|Top Android IM apps|
Wednesday, 22 February 2012 11:00
Palesa Sibeko gives us the lowdown on the Android mobile instant messaging offering.
The mobile instant messaging (IM) market has boomed in the past few years, saving money for millions of mobile users around the world for being accessible on-the-go.
I've never been a fan of any RIM products, but no one can dispute BlackBerry Messenger's (BBM) significant impact on mobile communication and the way South Africans have embraced it.
There was a time when I got disapproving stares for not having a BB PIN, as though it were legal requirement. For Android users, there are plenty of mobile IM app options, many of which I use at the same time. I’ve outlined some of the more popular choices in SA.
WhatsApp has had a huge impact in the mobile IM space, breaking down platform restrictions of the likes of BBM, to support other smartphone platforms, namely Android, BB OS, Symbian and iOS. User accounts are tied to phone numbers so contacts on a persons address book with the same app are added automatically. This is a great feature if you haven't kept certain contact numbers just so they can be ignored when they call. Now they're even closer! The first year of use is free, thereafter a $0.99/year is payable to use the service.
Google's long-standing messaging service Google Talk needs no introduction. It's naturally the default messaging app that ships with most Android phones. Features are pretty straightforward: text, voice and video messaging and it’s easy to use. With the advent of Google Plus, people added in Circles may also be added as contacts without necessarily knowing their email addresses. The fact that it's tied to a Google Account means that it can run on multiple devices and platforms at the same time, which works quite well for me. Chat history is stored at a central place and can be searched later in Gmail. If you're not running from the law, this is excellent!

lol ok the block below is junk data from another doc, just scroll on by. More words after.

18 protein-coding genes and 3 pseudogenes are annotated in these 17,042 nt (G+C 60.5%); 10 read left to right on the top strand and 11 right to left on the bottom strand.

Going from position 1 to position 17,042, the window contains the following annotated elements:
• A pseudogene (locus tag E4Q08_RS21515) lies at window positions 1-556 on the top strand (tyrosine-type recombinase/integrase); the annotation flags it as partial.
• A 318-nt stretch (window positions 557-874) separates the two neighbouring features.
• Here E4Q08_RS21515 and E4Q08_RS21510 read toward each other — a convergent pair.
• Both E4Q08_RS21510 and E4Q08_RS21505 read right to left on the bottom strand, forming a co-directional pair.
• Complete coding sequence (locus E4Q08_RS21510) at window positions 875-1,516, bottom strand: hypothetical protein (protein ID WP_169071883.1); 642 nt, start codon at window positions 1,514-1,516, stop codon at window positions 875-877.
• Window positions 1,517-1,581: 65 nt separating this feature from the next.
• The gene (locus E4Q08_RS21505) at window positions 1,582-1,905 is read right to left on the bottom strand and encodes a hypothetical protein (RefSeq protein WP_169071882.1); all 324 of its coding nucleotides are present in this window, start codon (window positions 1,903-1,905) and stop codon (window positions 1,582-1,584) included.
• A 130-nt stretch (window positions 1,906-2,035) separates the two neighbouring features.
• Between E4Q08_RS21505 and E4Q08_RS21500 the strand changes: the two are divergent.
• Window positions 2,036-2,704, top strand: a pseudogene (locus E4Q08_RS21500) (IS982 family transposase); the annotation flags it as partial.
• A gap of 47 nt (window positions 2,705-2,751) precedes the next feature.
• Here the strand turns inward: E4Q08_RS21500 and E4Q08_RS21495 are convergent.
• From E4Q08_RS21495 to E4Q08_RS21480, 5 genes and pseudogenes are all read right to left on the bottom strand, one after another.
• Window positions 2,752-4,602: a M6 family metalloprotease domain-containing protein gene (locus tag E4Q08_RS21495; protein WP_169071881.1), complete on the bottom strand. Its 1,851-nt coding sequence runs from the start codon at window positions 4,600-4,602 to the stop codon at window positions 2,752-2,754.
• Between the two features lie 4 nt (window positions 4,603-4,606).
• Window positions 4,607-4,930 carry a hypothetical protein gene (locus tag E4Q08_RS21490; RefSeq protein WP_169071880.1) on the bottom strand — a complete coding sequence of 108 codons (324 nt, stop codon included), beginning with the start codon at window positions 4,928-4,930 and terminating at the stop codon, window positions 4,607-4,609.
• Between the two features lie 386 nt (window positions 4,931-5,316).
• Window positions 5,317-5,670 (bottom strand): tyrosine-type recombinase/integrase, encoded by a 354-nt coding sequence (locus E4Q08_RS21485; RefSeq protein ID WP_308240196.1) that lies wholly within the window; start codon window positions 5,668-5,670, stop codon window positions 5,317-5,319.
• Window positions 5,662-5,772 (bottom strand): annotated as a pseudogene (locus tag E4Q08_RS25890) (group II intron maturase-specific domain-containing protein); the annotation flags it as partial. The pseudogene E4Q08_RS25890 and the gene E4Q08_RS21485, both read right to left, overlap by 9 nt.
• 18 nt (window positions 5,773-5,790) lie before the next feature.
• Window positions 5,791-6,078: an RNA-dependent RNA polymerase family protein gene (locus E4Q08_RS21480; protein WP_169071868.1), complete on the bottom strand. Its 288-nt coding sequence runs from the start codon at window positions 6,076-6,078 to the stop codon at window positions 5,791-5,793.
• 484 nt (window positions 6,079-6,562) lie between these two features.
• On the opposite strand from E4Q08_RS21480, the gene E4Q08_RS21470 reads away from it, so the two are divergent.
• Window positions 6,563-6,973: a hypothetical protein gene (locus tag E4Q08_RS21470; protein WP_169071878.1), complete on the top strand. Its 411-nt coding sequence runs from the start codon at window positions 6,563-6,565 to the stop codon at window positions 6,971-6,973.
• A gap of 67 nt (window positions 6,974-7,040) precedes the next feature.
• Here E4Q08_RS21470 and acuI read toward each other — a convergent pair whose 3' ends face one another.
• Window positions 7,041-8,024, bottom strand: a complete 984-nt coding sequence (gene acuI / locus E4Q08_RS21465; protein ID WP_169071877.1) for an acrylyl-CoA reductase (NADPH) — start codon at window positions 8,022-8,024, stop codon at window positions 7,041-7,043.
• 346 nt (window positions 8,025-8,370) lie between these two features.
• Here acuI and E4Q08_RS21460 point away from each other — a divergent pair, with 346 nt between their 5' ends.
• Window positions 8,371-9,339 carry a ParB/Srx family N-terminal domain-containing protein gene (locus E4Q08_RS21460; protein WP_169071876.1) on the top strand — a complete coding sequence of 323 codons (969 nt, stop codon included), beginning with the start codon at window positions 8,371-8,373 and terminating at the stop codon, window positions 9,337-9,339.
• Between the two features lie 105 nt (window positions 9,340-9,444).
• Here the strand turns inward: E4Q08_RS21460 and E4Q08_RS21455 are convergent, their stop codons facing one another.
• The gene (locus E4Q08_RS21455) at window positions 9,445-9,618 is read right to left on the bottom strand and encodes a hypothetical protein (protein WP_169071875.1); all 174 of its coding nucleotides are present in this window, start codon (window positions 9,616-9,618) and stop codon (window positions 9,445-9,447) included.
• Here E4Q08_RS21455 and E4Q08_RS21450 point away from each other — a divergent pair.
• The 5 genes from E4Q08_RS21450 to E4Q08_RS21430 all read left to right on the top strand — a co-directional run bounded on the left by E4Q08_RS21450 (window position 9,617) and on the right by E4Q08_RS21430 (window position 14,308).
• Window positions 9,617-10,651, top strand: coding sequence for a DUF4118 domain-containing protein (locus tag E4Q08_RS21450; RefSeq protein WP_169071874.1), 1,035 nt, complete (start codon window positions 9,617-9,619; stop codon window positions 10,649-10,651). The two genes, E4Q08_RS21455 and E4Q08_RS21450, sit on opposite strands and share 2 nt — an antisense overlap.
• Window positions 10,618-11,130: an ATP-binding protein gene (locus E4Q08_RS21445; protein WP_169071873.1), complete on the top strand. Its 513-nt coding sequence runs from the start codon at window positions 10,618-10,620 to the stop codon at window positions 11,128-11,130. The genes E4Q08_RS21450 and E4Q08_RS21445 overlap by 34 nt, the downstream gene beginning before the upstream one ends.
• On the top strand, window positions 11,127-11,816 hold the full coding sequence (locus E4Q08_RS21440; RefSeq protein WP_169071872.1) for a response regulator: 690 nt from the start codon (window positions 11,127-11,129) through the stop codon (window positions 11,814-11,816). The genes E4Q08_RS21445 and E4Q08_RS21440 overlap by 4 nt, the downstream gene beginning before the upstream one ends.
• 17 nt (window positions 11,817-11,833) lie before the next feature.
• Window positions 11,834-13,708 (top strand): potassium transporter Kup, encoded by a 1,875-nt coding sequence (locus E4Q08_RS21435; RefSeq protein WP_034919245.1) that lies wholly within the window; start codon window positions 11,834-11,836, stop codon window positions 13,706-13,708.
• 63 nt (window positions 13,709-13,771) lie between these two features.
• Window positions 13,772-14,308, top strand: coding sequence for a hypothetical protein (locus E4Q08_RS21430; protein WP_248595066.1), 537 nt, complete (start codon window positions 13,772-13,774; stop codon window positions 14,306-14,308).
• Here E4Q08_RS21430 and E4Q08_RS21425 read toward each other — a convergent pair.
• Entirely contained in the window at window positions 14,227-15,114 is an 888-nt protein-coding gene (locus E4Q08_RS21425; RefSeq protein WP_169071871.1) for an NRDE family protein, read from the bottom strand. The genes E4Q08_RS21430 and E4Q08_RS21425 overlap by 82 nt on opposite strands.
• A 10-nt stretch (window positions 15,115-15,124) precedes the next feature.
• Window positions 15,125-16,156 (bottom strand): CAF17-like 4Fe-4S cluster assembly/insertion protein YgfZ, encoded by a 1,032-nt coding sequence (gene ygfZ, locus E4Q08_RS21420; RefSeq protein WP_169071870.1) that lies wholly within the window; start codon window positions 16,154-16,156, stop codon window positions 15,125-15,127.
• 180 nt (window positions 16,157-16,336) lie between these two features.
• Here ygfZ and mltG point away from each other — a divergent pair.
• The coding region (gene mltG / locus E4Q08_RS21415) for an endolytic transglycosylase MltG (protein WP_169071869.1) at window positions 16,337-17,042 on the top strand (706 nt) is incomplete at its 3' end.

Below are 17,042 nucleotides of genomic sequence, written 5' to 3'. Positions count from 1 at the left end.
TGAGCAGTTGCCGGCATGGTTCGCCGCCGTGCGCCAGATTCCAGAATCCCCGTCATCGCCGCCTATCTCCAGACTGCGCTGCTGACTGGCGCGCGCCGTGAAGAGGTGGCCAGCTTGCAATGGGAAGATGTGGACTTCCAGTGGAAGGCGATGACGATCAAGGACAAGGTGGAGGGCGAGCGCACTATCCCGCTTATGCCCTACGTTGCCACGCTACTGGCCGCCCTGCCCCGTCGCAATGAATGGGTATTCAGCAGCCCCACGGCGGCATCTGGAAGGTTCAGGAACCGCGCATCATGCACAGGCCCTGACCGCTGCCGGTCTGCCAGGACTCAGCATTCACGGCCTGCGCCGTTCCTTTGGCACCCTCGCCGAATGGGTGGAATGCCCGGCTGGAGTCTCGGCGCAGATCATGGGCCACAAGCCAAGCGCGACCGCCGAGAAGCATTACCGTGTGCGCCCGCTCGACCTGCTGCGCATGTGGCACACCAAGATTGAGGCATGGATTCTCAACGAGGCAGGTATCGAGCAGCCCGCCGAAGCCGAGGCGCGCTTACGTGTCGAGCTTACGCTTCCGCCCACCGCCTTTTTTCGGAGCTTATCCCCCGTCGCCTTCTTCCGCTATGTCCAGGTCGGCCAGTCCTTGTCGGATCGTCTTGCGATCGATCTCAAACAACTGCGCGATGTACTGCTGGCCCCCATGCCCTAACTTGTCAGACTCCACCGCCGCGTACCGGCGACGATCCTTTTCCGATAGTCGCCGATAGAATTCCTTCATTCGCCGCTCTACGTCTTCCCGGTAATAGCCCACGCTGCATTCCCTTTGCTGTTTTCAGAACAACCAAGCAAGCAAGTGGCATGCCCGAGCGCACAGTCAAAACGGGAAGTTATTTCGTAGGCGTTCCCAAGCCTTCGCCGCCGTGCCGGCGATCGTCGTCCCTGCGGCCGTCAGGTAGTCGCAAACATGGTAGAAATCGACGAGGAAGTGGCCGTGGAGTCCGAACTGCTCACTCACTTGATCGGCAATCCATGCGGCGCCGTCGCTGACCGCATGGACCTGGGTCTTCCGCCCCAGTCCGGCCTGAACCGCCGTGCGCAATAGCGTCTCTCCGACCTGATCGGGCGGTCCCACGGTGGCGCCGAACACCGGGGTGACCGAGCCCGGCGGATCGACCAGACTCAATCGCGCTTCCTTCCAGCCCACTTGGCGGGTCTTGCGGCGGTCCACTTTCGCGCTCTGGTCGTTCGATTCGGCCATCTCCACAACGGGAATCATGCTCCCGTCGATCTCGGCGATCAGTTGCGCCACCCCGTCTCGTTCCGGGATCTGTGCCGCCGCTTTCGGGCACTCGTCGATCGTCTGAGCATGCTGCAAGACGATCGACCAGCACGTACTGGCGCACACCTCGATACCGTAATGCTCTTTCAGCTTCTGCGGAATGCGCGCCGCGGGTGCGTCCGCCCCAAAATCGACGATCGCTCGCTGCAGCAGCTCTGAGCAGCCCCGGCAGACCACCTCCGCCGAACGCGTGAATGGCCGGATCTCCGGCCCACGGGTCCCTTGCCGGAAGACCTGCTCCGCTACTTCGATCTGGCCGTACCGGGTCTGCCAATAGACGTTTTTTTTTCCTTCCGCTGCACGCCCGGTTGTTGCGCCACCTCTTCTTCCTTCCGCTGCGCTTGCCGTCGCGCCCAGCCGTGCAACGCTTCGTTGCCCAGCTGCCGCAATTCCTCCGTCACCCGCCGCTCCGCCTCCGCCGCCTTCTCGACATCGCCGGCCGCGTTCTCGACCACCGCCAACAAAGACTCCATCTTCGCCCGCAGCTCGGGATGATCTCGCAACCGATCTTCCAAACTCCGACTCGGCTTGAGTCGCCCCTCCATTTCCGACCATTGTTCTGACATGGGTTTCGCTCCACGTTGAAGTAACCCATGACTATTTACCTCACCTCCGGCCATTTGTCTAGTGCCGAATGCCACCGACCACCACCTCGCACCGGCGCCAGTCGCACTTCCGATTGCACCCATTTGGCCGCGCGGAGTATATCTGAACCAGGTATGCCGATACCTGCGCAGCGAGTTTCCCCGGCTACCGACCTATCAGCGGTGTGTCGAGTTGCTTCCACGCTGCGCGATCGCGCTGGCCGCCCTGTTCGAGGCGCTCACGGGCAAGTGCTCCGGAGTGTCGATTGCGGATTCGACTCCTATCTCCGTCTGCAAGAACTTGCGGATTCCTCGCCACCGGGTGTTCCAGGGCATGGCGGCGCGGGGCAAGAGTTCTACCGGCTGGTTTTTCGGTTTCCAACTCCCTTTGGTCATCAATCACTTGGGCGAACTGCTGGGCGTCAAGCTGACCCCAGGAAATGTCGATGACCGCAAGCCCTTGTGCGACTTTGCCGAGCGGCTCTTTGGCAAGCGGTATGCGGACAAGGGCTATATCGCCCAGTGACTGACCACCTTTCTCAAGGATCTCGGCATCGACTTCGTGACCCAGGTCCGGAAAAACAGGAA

Plus Messenger is perhaps worth a mention although it really is the GTalk story all over again. This app comes part and parcel with Google Plus for Android.
MXit has been around for yonks and has become the largest social network in South Africa. At a time when SMS was the de-facto standard for messaging, MXit offered an attractive low-cost alternative that was immediately favoured by the youth. Unlike most of its competitors, MXit is rich with content such as gaming and various information portals from brands. It looks as though they're also expanding their mobile payment solutions. Their Android app is noticeably better looking than its Java counterparts and quite similar to the iOS version. It's easy to navigate but perhaps a bit dull on the eyes.
Viber and Skype
Some mobile IMs are not strictly but probably better known for their more data-greedy functions (voice/video) rather than text messaging, which is the case for Skype and Viber. They both work as you would expect and do a pretty bang-up job at it; however, Skype seems to be a battery hog so I don’t keep it running continuously.
At the end of last year I received a burst of messages from friends (who clearly don’t know me well) asking me to join Live Profile, which I mistook for Windows Live Messenger. You can't blame me; the name sounds dangerously close to the long-standing Microsoft service, perhaps intentionally. The similarity to BBM in functionality and even UI is uncanny. Contacts are assigned PINs reminiscent of, you guessed it, BBM. I'm not a big fan but it certainly has an audience at between one and five million downloads on Android Market.
New kid on the block, locally developed ZiNG supports multiple platforms: Java Basic/Advanced, Android, iOS, and BB OS with Windows Phone support planned for future. It has content areas called Zones to which users can subscribe to, pretty much a similar fashion as Facebook. Like WhatsApp and Viber, contact identities are added by phone numbers. The enterprise solution has yet to be revealed and other proposed game changing features, so we'll just have to wait and see.
In future mobile IMs will at the very least be cross-platform to reach as many people as possible (feature phones will be with us for a long time still) and light on resources/battery consumption. The likes of ZiNG and MXit extend beyond the strict IM space by offering rich content to their users, a model that may be adopted by others in future.
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